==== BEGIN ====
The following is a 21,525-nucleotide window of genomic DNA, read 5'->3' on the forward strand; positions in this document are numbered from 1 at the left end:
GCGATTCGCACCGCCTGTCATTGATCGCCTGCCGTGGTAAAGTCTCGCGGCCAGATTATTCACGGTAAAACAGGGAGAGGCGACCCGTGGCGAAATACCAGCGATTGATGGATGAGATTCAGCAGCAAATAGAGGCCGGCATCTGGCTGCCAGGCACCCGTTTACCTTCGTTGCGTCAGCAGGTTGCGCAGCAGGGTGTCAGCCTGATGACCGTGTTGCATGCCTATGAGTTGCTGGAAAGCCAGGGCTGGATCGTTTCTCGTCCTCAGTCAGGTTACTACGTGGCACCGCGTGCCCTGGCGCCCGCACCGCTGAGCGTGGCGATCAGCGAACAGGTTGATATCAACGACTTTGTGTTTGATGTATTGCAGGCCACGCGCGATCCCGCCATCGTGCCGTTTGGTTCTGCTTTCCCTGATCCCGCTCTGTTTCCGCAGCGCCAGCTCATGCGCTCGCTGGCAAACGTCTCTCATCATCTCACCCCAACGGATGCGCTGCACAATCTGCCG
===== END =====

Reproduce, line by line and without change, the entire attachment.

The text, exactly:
The following is a 21,525-nucleotide window of genomic DNA, read 5'->3' on the forward strand; positions in this document are numbered from 1 at the left end:
GCGATTCGCACCGCCTGTCATTGATCGCCTGCCGTGGTAAAGTCTCGCGGCCAGATTATTCACGGTAAAACAGGGAGAGGCGACCCGTGGCGAAATACCAGCGATTGATGGATGAGATTCAGCAGCAAATAGAGGCCGGCATCTGGCTGCCAGGCACCCGTTTACCTTCGTTGCGTCAGCAGGTTGCGCAGCAGGGTGTCAGCCTGATGACCGTGTTGCATGCCTATGAGTTGCTGGAAAGCCAGGGCTGGATCGTTTCTCGTCCTCAGTCAGGTTACTACGTGGCACCGCGTGCCCTGGCGCCCGCACCGCTGAGCGTGGCGATCAGCGAACAGGTTGATATCAACGACTTTGTGTTTGATGTATTGCAGGCCACGCGCGATCCCGCCATCGTGCCGTTTGGTTCTGCTTTCCCTGATCCCGCTCTGTTTCCGCAGCGCCAGCTCATGCGCTCGCTGGCAAACGTCTCTCATCATCTCACCCCAACGGATGCGCTGCACAATCTGCCG